Senator Dill, Representative O’Neill and honorable members of the Joint Standing Committee on Agriculture, Conservation and Forestry. My name is Sharon Treat and I live in Hallowell. I am Senior Attorney for the Institute for Agriculture and Trade Policy (IATP), on whose behalf I am testifying today in support of LD 558.
IATP is a 501(c)(3) nonprofit headquartered in Minneapolis, Minnesota with offices in Hallowell, Maine and other locations. IATP works closely with farmers and seeks to promote local, sustainable and environmentally beneficial agriculture and trade policies. We have been following PFAS issues both across the country and in Maine, and attended the meetings of Governor Mills’ PFAS Task Force and submitted detailed comments on the Task Force report. Maine farmers have learned the hard way that PFAS threatens their health and livelihoods, and the viability of their farms. Two Maine farms have been forced to shutter their operations because of dairy and beef contamination from these toxic chemicals — one in Arundel and the other in Fairfield. In Fairfield, in addition to pollution at the farm, at last count over 40 residential drinking water wells in the area are also contaminated, several with off-the-chart levels of PFAS.
We have to take this contamination seriously, firstly to protect the health of farmers, their neighbors and customers, and secondly, to assure that Maine’s reputation for safe, wholesome, and sustainably grown food remains intact. PFAS exposure has been linked to health problems including kidney and testicular cancer, thyroid disease, infertility and compromised immune systems — which means PFAS exposure can make people more susceptible to COVID-19 health consequences and may limit the effectiveness of vaccines. Indeed, recent research has found a strong association with PFAS exposure and COVID-19 severity, antibody response, and asthma.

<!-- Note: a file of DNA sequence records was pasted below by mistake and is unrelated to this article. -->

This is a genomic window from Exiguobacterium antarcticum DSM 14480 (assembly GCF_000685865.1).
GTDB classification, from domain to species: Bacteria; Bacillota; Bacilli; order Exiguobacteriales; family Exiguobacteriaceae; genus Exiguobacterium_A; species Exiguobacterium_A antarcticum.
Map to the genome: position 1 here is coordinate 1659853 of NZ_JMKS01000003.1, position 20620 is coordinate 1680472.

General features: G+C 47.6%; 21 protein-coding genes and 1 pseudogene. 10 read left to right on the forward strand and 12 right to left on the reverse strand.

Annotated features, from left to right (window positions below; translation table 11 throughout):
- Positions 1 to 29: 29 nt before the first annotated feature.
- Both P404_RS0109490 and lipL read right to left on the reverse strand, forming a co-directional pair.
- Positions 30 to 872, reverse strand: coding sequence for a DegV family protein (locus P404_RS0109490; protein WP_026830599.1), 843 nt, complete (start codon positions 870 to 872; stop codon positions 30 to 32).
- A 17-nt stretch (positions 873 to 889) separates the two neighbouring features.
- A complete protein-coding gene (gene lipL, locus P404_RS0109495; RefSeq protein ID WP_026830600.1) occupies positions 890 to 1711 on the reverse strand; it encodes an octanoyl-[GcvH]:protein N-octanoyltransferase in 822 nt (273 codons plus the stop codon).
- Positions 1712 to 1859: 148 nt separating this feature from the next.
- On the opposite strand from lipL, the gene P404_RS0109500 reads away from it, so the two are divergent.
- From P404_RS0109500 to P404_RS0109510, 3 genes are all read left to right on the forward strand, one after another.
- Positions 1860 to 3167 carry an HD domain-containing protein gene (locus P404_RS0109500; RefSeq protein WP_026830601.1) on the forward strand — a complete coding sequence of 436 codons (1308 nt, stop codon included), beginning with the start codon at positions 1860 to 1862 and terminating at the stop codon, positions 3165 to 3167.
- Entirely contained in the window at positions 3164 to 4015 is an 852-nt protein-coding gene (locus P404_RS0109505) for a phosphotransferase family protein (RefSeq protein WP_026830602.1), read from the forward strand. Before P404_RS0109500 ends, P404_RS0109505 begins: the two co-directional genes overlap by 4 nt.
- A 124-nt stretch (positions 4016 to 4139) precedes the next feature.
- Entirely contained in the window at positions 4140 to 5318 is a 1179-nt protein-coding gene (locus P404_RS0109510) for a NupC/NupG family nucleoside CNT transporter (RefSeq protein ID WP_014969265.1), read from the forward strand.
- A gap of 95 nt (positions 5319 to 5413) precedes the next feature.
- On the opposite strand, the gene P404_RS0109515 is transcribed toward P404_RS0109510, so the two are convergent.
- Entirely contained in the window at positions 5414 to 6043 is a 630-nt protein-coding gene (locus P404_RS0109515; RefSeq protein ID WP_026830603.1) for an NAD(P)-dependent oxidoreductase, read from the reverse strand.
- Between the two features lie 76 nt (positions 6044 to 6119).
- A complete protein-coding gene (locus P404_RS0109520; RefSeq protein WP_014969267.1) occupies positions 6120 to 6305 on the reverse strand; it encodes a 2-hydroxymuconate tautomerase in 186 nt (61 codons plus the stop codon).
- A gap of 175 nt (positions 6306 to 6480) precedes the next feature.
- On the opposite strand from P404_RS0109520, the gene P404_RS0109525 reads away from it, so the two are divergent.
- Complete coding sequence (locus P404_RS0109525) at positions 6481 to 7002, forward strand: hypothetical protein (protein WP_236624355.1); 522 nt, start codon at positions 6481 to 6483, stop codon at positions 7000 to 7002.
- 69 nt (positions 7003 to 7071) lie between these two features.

Attempts to clean up and remediate PFAS-contaminated farmland have proven to be both ineffective and outrageously expensive. Meanwhile, farmers have lost their livelihoods and had to kill livestock; their water is undrinkable and unsafe; and financial assistance has not yet been forthcoming.
Sadly, it is quite possible that other instances of farm contamination may be discovered in the future as testing of groundwater, soils and dairy products continues. The Maine Department of Environmental Protection (DEP) has uncovered numerous instances of PFAS contamination in groundwater and drinking water wells located near landfills; the levels of PFAS contamination near some landfills are similar to or exceed levels found at Superfund sites in Maine. The DEP has identified some 500 properties where sludge was spread over the past 40 years, but testing at most of those sites remains to be done. Fish caught in both rivers and lakes, from northern Maine to the Kennebec River, have been found to be contaminated with PFAS.
Even if we took immediate action to stop selling products containing PFAS and tomorrow stopped all land spreading of sludge, this persistent and mobile “forever chemical” will continue to leach out of landfills and from soils and travel long distances in ground water. The situation in Fairfield vividly illustrates this problem; it is possible that contamination was caused by sludge that was spread in the area at least 17 years ago.
To continue reading the testimony, the bibliography and a summary of scientific information on PFAS and COVID-19 severity and antibody response, please download a PDF of the testimony.